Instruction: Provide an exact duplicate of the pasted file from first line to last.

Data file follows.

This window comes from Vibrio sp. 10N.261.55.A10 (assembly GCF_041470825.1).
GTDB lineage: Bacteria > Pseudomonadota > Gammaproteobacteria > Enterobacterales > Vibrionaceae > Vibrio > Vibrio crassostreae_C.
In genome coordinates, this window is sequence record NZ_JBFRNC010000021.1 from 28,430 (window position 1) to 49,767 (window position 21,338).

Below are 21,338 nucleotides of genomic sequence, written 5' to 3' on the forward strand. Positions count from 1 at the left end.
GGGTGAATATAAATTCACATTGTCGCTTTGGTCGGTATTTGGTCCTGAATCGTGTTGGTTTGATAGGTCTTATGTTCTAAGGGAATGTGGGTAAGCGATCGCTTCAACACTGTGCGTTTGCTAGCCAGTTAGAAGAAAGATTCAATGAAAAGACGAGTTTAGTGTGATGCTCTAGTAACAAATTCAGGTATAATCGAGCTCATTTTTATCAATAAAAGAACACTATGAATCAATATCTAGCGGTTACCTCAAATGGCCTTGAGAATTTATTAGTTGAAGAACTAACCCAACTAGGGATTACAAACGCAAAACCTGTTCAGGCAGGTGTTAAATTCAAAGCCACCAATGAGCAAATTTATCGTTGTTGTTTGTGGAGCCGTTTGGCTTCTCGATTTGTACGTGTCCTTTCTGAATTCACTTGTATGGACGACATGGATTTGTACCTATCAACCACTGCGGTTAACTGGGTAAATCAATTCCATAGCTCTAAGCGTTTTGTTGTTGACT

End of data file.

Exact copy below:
This window comes from Vibrio sp. 10N.261.55.A10 (assembly GCF_041470825.1).
GTDB lineage: Bacteria > Pseudomonadota > Gammaproteobacteria > Enterobacterales > Vibrionaceae > Vibrio > Vibrio crassostreae_C.
In genome coordinates, this window is sequence record NZ_JBFRNC010000021.1 from 28,430 (window position 1) to 49,767 (window position 21,338).

Below are 21,338 nucleotides of genomic sequence, written 5' to 3' on the forward strand. Positions count from 1 at the left end.
GGGTGAATATAAATTCACATTGTCGCTTTGGTCGGTATTTGGTCCTGAATCGTGTTGGTTTGATAGGTCTTATGTTCTAAGGGAATGTGGGTAAGCGATCGCTTCAACACTGTGCGTTTGCTAGCCAGTTAGAAGAAAGATTCAATGAAAAGACGAGTTTAGTGTGATGCTCTAGTAACAAATTCAGGTATAATCGAGCTCATTTTTATCAATAAAAGAACACTATGAATCAATATCTAGCGGTTACCTCAAATGGCCTTGAGAATTTATTAGTTGAAGAACTAACCCAACTAGGGATTACAAACGCAAAACCTGTTCAGGCAGGTGTTAAATTCAAAGCCACCAATGAGCAAATTTATCGTTGTTGTTTGTGGAGCCGTTTGGCTTCTCGATTTGTACGTGTCCTTTCTGAATTCACTTGTATGGACGACATGGATTTGTACCTATCAACCACTGCGGTTAACTGGGTAAATCAATTCCATAGCTCTAAGCGTTTTGTTGTTGACT